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Busing away particulates.

"We have received more complaints about the huge, black billows of smoke from buses than any other issue relating to vehicles," said EPA Administrator William K. Reilly at a press conference last week. To address the problem, his agency has proposed a package of new rules. Beginning with the 1993 model year, bus manufacturers would have to reduce the vehicles' particulate emissions by 60 percent -- to 0.1 gram per brake-horsepower-hour. In 1994 this standard would drop by another 50 percent, to roughly 90 percent of uncontrolled levels. And for the first time, EPA would require installation of particulate controls on existing buses in large cities, which provide roughly 80 percent of the nation's bus service.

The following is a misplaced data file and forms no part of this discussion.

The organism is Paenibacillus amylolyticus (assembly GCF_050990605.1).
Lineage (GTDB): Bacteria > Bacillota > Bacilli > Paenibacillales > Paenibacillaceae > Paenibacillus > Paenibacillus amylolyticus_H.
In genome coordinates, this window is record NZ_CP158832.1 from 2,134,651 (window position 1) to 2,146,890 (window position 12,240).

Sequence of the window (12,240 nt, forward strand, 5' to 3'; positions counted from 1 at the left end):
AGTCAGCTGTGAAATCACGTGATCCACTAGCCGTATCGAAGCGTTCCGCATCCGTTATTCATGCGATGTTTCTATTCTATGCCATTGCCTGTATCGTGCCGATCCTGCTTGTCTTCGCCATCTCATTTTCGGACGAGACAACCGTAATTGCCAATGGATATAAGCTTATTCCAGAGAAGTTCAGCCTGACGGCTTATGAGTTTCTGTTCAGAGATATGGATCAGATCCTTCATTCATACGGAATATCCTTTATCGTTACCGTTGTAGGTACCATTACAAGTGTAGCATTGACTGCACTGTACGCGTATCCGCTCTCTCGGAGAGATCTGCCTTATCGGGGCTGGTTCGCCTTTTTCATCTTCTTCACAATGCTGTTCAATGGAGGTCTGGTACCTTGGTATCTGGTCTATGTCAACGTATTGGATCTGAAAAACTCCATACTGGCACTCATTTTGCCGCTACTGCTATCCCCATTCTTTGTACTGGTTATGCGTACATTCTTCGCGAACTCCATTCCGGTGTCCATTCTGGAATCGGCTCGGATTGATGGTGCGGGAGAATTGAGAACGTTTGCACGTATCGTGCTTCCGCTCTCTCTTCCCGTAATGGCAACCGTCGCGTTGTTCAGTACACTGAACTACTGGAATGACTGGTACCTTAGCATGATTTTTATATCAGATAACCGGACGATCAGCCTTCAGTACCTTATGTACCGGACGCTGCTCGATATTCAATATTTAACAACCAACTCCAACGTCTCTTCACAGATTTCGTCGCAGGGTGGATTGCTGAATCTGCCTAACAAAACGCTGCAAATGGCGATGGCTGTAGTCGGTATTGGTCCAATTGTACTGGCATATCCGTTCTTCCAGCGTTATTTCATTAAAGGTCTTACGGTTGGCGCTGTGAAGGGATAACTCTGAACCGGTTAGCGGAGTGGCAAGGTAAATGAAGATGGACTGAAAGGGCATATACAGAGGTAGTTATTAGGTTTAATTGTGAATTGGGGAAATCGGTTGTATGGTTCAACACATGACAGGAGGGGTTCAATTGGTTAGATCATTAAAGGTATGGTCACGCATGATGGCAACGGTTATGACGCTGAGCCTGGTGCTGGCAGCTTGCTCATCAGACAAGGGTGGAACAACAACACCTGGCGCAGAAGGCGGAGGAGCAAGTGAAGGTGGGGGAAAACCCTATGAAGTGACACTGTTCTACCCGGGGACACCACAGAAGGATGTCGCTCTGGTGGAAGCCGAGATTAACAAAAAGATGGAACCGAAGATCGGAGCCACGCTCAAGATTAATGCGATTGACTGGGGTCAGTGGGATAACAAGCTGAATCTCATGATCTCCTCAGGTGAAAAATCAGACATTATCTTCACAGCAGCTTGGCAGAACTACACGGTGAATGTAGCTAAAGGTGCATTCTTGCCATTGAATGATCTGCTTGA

Other new controls on heavy-duty, diesel-fueled vehicles are due to kick in with the 1994 model year. Those controls, combined with the rules proposed this month, should reduce particulate emissions from diesel vehicles by roughly 86 percent, according to EPA data. Such vehicles currently contribute 16 percent of all airborne particulates in the United States.

EPA considers diesel particulates -- microscopic particles that can lodge deep within the lung -- "a probable human carcinogen."
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Title Annotation:pollution from buses
Publication:Science News
Date:Sep 21, 1991
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